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FROM THIS EPISODE

On this week's trip to Asia, President Obama will try to make up for lost time, despite continued preoccupation with the Middle East and Russia's threat to Ukraine. Can he reassure allies about trade relations and mutual defense without antagonizing China? Also, the Justice Department outlines new clemency plan for nonviolent prison inmates. On today's should we all be on the payroll of Google, Facebook and Twitter? 

Banner image: President Barack Obama (R) and Japan's Prime Minister Shinzo Abe (C) walk out after a private dinner at Sukiyabashi Jiro restaurant in Tokyo April 23, 2014. Photo: Yuya Shino/Reuters

Producers:
Andrea Brody
Benjamin Gottlieb
Evan George

DOJ Outlines New Clemency Plan for Non-violent Prison Inmates 7 MIN, 50 SEC

The Justice Department today announced guidelines for what could be a large-scale grant of clemency for non-violent drug offenders in federal prisons. On Monday, Attorney General Eric Holder gave a hint of what was to come. "There are still too many people in federal prison who were sentenced under the old regime – and who, as a result, will have to spend far more time in prison than they would if sentenced today for exactly the same crime. This is simply not right." Sari Horwitz covers the Justice Department for the Washington Post.

Guests:
Sari Horwitz, Washington Post (@SariHorwitz)

America's Balancing Act in Asia 33 MIN, 1 SEC

After creating high expectations three years ago, President Obama is finally getting around to the so-called "pivot to Asia." Troubles with Congress, the Middle East and Ukraine have distracted attention from the region that's key to the future of the global economy. In the meantime, Japan, South Korea, the Philippines and other US allies are worried about the power of China, a country the US can't afford to antagonize. On this week's trip to four Asian countries, can the President clear up confusion about his military intentions and the prospect of a major trade agreement?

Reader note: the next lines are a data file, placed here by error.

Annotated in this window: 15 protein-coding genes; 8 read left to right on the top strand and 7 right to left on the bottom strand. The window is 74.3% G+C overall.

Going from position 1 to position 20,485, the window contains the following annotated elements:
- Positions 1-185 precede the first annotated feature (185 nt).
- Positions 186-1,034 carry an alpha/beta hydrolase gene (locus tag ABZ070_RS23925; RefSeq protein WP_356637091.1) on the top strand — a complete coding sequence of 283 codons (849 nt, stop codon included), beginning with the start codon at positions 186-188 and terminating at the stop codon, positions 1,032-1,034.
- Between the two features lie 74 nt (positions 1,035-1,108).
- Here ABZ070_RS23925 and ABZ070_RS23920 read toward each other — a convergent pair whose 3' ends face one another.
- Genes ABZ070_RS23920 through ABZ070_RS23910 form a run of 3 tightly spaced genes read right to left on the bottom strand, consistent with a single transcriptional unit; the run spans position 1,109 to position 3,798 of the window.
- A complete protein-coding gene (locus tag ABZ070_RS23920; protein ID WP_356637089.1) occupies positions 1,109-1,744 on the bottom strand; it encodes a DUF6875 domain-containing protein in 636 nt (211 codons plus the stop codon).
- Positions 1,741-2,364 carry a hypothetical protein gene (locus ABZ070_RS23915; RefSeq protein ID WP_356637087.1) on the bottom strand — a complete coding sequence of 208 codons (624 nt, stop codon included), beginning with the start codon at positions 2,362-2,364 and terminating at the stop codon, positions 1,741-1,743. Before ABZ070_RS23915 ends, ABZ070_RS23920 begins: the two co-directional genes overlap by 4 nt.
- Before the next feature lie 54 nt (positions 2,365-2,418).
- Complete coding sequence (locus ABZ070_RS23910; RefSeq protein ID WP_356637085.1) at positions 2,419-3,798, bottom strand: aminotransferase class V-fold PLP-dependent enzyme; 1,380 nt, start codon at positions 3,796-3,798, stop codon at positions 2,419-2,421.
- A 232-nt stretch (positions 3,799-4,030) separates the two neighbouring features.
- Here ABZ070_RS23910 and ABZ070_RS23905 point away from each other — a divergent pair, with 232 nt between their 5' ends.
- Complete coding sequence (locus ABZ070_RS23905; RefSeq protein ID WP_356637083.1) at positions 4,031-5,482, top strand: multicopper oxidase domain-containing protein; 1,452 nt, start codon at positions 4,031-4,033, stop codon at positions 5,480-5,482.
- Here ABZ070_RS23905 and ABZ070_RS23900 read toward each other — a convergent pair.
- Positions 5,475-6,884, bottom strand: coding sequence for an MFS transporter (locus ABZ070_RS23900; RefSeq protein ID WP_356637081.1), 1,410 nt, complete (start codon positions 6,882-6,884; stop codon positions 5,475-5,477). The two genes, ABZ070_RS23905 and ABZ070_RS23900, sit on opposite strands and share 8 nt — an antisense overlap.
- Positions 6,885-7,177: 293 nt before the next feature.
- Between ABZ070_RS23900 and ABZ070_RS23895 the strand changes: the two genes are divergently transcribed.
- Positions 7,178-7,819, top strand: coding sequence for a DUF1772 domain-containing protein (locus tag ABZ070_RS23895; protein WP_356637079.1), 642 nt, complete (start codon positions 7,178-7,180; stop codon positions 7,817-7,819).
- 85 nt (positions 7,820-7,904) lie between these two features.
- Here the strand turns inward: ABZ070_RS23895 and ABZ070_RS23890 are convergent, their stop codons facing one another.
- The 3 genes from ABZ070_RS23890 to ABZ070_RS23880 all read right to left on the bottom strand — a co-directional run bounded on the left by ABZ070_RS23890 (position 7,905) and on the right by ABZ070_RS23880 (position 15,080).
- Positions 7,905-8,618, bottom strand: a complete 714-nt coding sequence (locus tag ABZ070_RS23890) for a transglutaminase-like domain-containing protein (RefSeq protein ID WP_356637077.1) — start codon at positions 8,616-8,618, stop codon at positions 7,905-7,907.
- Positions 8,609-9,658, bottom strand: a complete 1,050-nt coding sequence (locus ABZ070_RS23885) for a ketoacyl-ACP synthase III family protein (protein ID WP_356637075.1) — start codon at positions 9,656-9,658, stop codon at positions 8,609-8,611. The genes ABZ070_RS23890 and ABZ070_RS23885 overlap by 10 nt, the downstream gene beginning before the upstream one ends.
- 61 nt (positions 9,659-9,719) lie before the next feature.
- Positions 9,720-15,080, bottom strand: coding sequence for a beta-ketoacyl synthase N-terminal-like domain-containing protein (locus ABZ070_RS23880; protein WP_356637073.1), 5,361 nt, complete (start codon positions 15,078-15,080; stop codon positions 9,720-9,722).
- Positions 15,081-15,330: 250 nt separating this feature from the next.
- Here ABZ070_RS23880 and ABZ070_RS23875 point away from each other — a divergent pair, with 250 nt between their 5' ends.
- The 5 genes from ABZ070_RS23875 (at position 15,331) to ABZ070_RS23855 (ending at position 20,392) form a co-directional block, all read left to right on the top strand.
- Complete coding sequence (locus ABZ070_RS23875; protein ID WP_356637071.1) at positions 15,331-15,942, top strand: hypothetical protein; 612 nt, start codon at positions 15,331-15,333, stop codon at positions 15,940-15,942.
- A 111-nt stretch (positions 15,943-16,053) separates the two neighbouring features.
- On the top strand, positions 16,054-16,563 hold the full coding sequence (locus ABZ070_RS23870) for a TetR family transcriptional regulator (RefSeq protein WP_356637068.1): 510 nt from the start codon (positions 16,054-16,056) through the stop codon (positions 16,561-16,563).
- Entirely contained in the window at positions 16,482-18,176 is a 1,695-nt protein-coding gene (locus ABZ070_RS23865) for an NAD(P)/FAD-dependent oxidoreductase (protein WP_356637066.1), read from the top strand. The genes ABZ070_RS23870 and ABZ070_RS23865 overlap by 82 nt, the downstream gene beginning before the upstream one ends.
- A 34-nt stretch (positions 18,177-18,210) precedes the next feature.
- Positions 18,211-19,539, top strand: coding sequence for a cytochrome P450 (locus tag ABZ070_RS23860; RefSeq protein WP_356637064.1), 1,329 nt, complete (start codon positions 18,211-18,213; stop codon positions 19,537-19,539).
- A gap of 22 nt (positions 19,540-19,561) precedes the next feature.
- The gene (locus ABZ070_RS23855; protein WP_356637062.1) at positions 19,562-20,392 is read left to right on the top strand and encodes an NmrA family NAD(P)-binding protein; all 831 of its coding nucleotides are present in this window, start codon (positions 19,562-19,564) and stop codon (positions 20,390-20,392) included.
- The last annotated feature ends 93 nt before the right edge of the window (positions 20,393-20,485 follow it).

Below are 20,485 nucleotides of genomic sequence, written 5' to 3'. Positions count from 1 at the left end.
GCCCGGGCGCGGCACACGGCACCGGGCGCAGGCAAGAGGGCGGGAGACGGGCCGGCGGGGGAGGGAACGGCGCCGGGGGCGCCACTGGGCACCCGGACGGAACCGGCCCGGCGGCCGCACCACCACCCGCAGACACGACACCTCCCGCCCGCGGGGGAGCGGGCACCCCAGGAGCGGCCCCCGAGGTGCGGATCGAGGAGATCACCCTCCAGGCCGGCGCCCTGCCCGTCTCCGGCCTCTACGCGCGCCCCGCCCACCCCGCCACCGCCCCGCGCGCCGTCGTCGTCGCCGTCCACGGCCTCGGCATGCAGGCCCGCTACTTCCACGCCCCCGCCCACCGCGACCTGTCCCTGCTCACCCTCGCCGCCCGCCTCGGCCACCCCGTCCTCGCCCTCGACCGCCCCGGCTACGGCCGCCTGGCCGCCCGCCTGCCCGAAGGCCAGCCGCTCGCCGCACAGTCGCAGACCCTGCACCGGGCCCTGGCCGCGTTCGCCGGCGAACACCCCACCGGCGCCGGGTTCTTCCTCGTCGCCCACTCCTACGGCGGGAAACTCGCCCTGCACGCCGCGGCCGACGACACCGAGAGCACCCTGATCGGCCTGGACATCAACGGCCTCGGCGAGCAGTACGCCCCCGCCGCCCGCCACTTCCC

Guests:
Michael Green, Center for Strategic and International Studies (@CSIS)
Sudeep Reddy, Wall Street Journal (@Reddy)
Lori Wallach, Public Citizen (@PCGTW)
Gideon Rachman, Financial Times (@gideonrachman)

More:
Green on navigating Asia's troubled waters (NYT op-ed)
Public Citizen on Trans-Pacific Partnership
Rachman's 'Zero-Sum Future: American Power in an Age of Anxiety'

Zero-Sum Future

Gideon Rachman

Should Digital Networks Pay Us for Our Info? 10 MIN, 10 SEC

book.JPGJaron Lanier was a pioneer of virtual reality. He sold a start-up to Google and helped Walmart, Fannie Mae, banks and hedge funds learn to use computerized information. He's now working on several projects for Microsoft. All that has made him a uniquely authoritative critic of the digital economy he has helped to create. Last year in Who Owns the Future he argued that Google, Facebook and Twitter should be paying all their users for making those companies rich. Since then, we've learned more about the downside of "Big Data." Who Owns the Future is now out in paperback and Lanier joins us in our studios in Santa Monica.

Jaron Lanier will be at Pages Bookstore in Manhattan Beach tonight, April 23, at 7pm.

Guests:
Jaron Lanier, Microsoft Labs

Who Owns the Future?

Jaron Lanier

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